have you tried using the same dough recipe with different oven scenarios, and vice verse with the dough? maybe you really need to fine tune your oven, meaning without a way of measuring the heat (infrared thermometer) it is hard to say where you  may have hot and or cold spots

Offline ringkingpin

  • Registered User
  • Posts: 209
Re: Help: Keep burning base of pizza
« Reply #3 on: June 24, 2012, 10:09:21 AM »
it doesn't look close to the point of unacceptable charring.  You WANT some char to occur.  I don't think it's an issue.  In my opinion, you don't have enough char on the bottom.

FYI, I have run experiments and have found that too many ingredients (too much weight) will cause excessive char on the bottom, kind of like pushing down a burger patty with a spatula on a flat top. 
"Tell me what you eat, and I will tell you who you are."
 Brillat-Savarin

Offline jamieg

  • Registered User
  • Posts: 133
  • Location: Medellin, Colombia
Re: Help: Keep burning base of pizza
« Reply #4 on: June 24, 2012, 02:04:38 PM »
One scenario you have not explored is the possibility that your dough is overfermented. You have the dough at room temp for a significant amount of time before putting it in the fridge for up to 3 days. That being said, I do not see that much burning, but if the bitterness is coming through, I would cut your yeast back, cut the room temp to 2 hours, and see if that helps.

The yellow tinge is most likely raw flour - which contributes to bitterness.

John

Thanks John.  Well, I hadn't considered that over-fermenting could cause the dough to burn.  I will do a test this week and let you know the results.


Offline jamieg

  • Registered User
  • Posts: 133
  • Location: Medellin, Colombia
Re: Help: Keep burning base of pizza
« Reply #5 on: June 24, 2012, 02:05:56 PM »
have you tried using the same dough recipe with different oven scenarios, and vice verse with the dough? maybe you really need to fine tune your oven, meaning without a way of measuring the heat (infrared thermometer) it is hard to say where you  may have hot and or cold spots

I have tried one other oven - where the floor temp was set to 400 C and the results were exactly the same.

:-)

Offline jamieg

  • Registered User
  • Posts: 133
  • Location: Medellin, Colombia
Re: Help: Keep burning base of pizza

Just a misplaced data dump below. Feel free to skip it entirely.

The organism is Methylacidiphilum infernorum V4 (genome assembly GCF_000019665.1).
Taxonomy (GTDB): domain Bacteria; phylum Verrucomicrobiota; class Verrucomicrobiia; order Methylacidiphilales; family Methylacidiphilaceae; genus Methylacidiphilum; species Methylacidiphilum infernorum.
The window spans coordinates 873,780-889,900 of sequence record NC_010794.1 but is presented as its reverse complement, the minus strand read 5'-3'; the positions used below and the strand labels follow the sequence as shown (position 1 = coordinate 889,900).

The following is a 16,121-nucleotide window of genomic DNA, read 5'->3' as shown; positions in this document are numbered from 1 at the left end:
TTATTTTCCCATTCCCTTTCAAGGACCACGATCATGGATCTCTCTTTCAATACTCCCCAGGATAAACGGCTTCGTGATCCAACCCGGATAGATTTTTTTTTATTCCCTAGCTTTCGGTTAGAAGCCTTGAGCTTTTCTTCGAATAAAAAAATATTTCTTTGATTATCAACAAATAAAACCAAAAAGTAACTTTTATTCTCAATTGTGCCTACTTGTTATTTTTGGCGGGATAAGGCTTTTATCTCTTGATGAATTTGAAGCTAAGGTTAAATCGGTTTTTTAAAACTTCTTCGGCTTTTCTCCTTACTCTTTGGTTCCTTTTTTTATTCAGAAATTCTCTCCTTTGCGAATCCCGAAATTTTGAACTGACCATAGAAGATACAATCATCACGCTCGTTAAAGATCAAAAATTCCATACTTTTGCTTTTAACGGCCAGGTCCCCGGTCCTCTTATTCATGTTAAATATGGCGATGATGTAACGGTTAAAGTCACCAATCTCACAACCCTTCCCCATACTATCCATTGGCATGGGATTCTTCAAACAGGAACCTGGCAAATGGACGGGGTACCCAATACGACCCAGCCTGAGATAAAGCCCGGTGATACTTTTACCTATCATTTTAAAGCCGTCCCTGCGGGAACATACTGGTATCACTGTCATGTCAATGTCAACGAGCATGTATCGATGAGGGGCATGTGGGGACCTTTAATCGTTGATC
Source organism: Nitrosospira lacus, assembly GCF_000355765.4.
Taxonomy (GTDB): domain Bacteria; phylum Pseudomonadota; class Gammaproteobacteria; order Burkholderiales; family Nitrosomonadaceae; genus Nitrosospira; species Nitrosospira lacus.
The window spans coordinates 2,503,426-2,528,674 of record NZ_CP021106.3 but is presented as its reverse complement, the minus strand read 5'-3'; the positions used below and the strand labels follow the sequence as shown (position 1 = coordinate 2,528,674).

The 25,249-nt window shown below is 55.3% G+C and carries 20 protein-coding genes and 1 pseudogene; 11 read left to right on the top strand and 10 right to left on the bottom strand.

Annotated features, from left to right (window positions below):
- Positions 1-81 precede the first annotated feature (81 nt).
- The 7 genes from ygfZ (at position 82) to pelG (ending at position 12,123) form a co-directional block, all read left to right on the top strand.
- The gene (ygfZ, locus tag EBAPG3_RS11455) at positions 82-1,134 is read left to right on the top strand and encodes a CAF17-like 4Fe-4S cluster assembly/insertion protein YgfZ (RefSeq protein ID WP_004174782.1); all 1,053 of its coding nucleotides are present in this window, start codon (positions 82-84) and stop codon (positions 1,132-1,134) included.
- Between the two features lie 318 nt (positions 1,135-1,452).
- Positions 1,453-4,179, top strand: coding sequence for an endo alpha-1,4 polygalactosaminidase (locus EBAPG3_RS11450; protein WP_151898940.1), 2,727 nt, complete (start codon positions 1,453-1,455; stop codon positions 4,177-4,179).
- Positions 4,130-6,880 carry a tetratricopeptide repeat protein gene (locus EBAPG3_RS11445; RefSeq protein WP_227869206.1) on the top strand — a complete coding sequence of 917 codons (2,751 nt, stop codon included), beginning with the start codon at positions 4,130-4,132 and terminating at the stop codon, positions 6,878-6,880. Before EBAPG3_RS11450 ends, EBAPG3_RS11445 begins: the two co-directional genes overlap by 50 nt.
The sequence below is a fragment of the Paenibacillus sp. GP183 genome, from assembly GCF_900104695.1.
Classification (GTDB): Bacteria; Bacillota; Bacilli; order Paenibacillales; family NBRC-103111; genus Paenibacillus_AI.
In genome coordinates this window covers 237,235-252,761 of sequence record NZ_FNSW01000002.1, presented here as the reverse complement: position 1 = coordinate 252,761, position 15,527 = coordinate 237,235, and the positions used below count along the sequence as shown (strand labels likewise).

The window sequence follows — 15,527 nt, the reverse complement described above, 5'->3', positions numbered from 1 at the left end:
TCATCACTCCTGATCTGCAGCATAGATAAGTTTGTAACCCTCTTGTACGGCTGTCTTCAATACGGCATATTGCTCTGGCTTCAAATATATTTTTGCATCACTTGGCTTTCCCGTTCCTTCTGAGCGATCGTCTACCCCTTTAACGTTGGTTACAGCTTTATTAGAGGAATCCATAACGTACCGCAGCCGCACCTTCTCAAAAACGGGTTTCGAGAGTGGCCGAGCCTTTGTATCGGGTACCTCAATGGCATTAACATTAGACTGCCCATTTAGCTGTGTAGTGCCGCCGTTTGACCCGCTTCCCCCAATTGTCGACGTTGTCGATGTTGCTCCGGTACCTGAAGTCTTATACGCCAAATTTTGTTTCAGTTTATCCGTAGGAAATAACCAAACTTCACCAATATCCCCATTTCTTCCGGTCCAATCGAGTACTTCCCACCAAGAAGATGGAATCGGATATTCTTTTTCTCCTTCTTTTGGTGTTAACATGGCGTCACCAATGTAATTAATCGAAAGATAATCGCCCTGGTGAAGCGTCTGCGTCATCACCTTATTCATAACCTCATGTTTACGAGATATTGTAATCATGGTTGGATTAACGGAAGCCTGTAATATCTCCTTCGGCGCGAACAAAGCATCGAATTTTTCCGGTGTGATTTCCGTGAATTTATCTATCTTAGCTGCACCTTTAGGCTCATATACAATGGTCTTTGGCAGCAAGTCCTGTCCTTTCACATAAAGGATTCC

« Reply #6 on: June 24, 2012, 02:09:44 PM »
it doesn't look close to the point of unacceptable charring.  You WANT some char to occur.  I don't think it's an issue.  In my opinion, you don't have enough char on the bottom.

FYI, I have run experiments and have found that too many ingredients (too much weight) will cause excessive char on the bottom, kind of like pushing down a burger patty with a spatula on a flat top. 

I couldn't agree more about the need for at least some char. I love char.  I often get told off for too much char. 

However, in this case, I think there is a difference between some nice sporadic charred spots - and a strange yellow ting that covers most of the base and which tastes bitter.

Actually, this base was pre-cooked - without any ingredients.

Offline Bill/SFNM

  • Lifetime Member
  • *
  • Posts: 4039
  • Location: Santa Fe, NM
Re: Help: Keep burning base of pizza
« Reply #7 on: June 24, 2012, 03:22:35 PM »

The yellow tinge is most likely raw flour - which contributes to bitterness.


+1. Looks like too much bench flour.

Offline jamieg

  • Registered User
  • Posts: 133
  • Location: Medellin, Colombia
Re: Help: Keep burning base of pizza
« Reply #8 on: July 10, 2012, 09:33:18 AM »
I've tried to minimize bench flour and it definitely seems to be a factor - but hasn't offered a complete solution.

I should emphasize that I'm not using Caputo 00 flour.

I have read elsewhere that 'normal' flours may burn at high temperatures - perhaps I just need to work at lower temperatures.




 

pizzapan